MOTHERS who have taken to social media to boast about feeding their babies "knock-out" bottles to make them sleep through the night have come under fire from experts.
The "dangerous" concoctions, which are made from formula or breast milk mixed with cereal, baby food and even in some cases medicine, have been called a "choking hazard" by child nutritionists.
It comes after a mum from New York, posted on Facebook to say the method – which included adding Tylenol when her little boy was unwell – had worked "every time".
Sharing a snap of the concoction, the woman called Alexis wrote: “Y’all parents today!! Don’t know these knockout bottles! S**t worked every time. Especially when [the baby] is sick, add some Tylenol. Awww man out like the kite.”
The controversial post attracted a storm of criticism from other parents, who voiced their concerns over giving solid food to babies younger than six months.
The NHS recommends that until this time babies are fed solely by breast or formula. Adding "extras" to baby’s formula powder can cause constipation, dehydration and undernourishment.
This goes far beyond bad parenting.
The post, dated from November, has resurfaced after being shared thousands of times online.
A fellow mum hit back over the resurfaced concoction on Facebook, arguing: “Cereal is NOT made to be bottle fed!”
Another wrote: “I’ve never used rice cereal in or out of the bottle. There’s no nutritional value. Learn to love the babies' cries at night because one day you will look back and miss it and wish you could have that back.”
A third person branded parents "idiots" for using "knockout bottles", writing: “That is disgusting, and very dangerous to any child!!! Who let these idiots ever take a baby home from the hospital!?! This goes far beyond bad parenting.”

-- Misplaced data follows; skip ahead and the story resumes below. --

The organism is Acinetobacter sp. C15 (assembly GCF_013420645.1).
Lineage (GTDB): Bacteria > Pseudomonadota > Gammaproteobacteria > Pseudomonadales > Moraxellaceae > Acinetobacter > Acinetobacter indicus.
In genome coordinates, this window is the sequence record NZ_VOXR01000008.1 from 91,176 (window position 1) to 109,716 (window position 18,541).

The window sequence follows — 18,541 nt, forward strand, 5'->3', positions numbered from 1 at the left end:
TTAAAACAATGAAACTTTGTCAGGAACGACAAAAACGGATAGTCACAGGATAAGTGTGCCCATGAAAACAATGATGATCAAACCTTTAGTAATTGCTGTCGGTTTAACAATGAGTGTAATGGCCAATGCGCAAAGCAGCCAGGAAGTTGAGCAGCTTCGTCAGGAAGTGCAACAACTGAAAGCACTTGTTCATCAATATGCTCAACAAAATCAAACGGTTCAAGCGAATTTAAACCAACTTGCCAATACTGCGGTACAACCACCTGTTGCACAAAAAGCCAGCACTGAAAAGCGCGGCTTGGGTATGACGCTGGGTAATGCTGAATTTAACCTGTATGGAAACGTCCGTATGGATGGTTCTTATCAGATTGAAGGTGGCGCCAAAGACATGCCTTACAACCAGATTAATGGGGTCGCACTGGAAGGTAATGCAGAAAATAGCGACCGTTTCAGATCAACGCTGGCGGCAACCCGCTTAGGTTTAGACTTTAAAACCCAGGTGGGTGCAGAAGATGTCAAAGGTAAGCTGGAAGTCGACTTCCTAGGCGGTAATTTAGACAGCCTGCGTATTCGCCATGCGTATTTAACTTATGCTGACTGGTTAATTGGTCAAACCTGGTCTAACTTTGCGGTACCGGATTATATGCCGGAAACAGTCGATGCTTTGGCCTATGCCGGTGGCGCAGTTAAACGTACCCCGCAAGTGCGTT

However, other mums spoke out in support, admitting they had fed their babies the concoction to help them sleep, with some revealing they mixed formula milk with apple sauce, chicken, cereal, fruit and jar food.
One added: "Knockout bottle? Honey almost every bottle Myah had was like this – she was GREEDY! & she loved it so."
GP warning on 'knock out' bottles
Dr Sarah Jarvis, GP and Clinical Director of Patient.info says:
"There are very good reasons why every single guideline recommends only feeding your baby breast milk or formula designed for their age group – ideally until they’re 6 months old.
Babies’ digestion is very immature and they are extremely prone to digestive problems such as constipation.
What’s more, because they’re so small, even small amounts of the wrong ingredients (such as salt) could be very damaging to their kidneys and general health.
And of course let’s not forget that babies need to learn how to swallow solids, starting very slowly.
Food like this is a completely different consistency and could lead to choking.
Adding medication which has not been prescribed for your child, or without good reason, is also an extremely dangerous idea.
Medicines such as paracetamol and ibuprofen can be extremely useful if your child is in pain.
But they are not recommended just to bring down a fever if your child isn’t distressed.
And they are most certainly never recommended because you want your child to sleep."
Another posted a photo of a bottle concoction, writing: "This is a real 'mommy had a long day son, I love you but good tf night bottle."
A Twitter user revealed: “I couldn’t get my teething four month old to sleep through the night to save my life and I just started working again so I desperately needed sleep.
I mixed some cereal in a bottle with [medicine] benadryl and melatonin. Put him down, let him scream for about two hours and he was OUT for the whole night.
“I mixed some cereal in a bottle with [medicine] benadryl and melatonin. Put him down, let him scream for about two hours and he was OUT for the whole night. For any of you that needed some tips on how to get your infant to sleep.”
A third admitted: “Cereal milk bottles knock my son out! He will be asleep for 5-6 hours straight!”
And a fourth added: “My baby is only four months and already finishing 8oz bottles with cereal.”
However, Charlotte Stirling-Reed, a nutrition consultant who specialises in maternal, infant and childhood nutrition, said: “Knock-out bottles put babies at risk of choking.”